My 4th viewing with a group. Only one of the 7 women present had seen the film before and her comment was very interesting. The first time was at the BFI/U3A study day event 10 years ago.
- I found it very sad last time I saw it, but less so this time. On first viewing I hated the isolation and loneliness. This time I appreciated the experience more that the two sisters both through, learning what they mean to each other. This time I identified more with the ageing problems: awkwardness in movement, ungainly , stooping, talking to oneself. This time I also more appreciated the skill of the film-making, a simple experience used to make a point about life.
- The film held my attention through. It seemed too much of a set piece for its 4 big stars (of yesteryear) .
- Language slightly irritating. Tagging names didn’t seem natural, using “dear” stereotypically of how old people speak to each other.
- Was her talking to Phillip a thing that comes with age – or have she always done this – not clear.
- Very moving relationship between 2 sisters. One (blind) looked towards death but realised there is still much to welcome in life. New window as symbol of future even though she will not be able to see through it.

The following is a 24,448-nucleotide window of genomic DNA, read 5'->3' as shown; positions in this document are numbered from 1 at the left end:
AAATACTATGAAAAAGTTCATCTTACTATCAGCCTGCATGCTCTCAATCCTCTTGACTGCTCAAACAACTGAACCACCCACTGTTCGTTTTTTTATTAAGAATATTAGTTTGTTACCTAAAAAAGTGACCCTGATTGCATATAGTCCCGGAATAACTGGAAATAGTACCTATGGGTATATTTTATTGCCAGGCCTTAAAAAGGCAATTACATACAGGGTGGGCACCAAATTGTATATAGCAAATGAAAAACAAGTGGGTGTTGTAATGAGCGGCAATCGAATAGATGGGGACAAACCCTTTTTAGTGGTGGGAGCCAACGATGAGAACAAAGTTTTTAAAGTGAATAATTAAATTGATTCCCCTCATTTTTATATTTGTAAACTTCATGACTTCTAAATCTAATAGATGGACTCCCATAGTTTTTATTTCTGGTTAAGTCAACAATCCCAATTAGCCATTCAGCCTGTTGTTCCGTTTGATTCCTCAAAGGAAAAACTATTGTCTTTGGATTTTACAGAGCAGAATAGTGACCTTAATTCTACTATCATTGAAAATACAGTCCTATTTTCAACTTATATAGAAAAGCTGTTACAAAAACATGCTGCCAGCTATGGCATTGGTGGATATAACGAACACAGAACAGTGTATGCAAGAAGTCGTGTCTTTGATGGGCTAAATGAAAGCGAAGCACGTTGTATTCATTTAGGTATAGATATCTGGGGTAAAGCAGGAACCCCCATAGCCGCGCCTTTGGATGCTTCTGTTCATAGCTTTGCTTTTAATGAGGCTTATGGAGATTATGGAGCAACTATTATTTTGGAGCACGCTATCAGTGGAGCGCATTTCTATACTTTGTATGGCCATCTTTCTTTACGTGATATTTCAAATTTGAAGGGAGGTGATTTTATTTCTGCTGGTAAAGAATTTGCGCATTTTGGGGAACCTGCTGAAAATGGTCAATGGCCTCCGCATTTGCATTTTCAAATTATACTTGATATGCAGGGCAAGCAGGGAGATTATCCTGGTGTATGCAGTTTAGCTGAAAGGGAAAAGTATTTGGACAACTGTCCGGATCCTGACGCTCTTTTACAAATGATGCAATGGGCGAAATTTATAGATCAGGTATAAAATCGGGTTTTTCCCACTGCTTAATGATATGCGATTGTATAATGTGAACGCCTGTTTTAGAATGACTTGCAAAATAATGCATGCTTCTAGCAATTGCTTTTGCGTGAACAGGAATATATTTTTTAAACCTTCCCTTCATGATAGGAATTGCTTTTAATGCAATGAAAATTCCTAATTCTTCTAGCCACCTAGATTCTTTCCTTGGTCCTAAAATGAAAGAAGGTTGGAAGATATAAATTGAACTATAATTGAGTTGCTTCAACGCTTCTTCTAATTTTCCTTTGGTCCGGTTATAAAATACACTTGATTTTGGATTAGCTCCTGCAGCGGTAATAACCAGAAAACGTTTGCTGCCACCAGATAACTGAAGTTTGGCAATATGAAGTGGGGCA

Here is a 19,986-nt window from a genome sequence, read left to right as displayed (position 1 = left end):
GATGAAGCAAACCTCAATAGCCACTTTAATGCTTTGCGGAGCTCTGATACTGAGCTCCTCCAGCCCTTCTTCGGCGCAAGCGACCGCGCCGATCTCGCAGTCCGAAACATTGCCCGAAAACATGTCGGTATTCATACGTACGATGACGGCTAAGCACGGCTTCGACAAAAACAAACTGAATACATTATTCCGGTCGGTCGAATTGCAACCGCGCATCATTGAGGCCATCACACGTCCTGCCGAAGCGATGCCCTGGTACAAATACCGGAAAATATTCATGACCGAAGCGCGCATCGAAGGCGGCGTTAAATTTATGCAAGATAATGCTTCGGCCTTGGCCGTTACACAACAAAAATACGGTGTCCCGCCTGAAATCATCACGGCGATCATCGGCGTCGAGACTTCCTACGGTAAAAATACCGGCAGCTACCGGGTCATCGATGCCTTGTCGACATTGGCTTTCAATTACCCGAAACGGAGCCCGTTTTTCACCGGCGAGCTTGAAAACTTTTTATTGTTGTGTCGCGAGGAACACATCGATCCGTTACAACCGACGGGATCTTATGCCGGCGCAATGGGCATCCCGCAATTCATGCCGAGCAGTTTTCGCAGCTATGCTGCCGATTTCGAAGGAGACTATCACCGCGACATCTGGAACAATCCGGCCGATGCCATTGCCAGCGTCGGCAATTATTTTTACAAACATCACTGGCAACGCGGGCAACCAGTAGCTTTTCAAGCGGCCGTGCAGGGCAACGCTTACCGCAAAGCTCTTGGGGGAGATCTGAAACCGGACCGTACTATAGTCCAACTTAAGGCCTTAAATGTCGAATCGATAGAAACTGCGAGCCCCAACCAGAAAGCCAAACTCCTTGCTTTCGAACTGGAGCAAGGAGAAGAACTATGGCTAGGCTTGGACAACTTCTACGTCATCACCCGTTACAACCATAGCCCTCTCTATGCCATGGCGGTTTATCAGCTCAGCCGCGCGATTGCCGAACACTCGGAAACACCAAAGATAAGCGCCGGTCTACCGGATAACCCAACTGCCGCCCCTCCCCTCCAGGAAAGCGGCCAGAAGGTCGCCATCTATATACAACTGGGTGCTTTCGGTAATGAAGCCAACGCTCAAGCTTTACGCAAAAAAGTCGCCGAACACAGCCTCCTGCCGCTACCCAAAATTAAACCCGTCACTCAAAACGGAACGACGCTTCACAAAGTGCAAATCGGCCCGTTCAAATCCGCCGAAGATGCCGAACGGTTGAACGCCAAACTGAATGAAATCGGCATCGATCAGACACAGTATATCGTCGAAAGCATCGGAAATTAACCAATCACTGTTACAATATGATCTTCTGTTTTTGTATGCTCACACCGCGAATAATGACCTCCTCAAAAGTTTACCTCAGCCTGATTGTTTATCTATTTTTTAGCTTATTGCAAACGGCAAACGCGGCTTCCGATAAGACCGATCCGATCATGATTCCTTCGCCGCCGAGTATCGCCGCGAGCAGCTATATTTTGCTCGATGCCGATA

- More like a play than a film. Style of speech overemphatic, loud. Beautiful filming of the sea. Little real signs of ageing – except the blindness, and slower movements. Too American and twee at start.
- Two sisters have lived their long lives sustained by friendship and memories both happy and sad. The message is never to allow old age to deprive us of hope and a future.
- A very slow film, as it needed to be, but it dragged at times. Old-fashioned acting styles and many cinematic tropes as well as some accurate observations of the ageing process. Not what I expected from Lindsay Anderson. Actually I did enjoy it.
The exchanges that followed the viewing were focused on ageing and the participants contributed their personal experiences exploring a variety of issues. Personally I find in this film so many strands that I feel it could be the basis for a series of workshops on ageing. I will repeat here Dr. Depassio saying : le film permet de liberer la parole.